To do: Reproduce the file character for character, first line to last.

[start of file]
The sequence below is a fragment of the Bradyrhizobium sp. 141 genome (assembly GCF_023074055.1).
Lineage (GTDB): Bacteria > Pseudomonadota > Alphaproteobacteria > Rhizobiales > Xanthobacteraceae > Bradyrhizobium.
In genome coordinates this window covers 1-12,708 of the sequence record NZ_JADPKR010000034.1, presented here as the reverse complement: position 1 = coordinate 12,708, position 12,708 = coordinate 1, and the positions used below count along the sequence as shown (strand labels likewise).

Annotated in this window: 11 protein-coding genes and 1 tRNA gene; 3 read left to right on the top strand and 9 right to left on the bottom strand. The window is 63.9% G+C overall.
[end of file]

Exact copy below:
The sequence below is a fragment of the Bradyrhizobium sp. 141 genome (assembly GCF_023074055.1).
Lineage (GTDB): Bacteria > Pseudomonadota > Alphaproteobacteria > Rhizobiales > Xanthobacteraceae > Bradyrhizobium.
In genome coordinates this window covers 1-12,708 of the sequence record NZ_JADPKR010000034.1, presented here as the reverse complement: position 1 = coordinate 12,708, position 12,708 = coordinate 1, and the positions used below count along the sequence as shown (strand labels likewise).

Annotated in this window: 11 protein-coding genes and 1 tRNA gene; 3 read left to right on the top strand and 9 right to left on the bottom strand. The window is 63.9% G+C overall.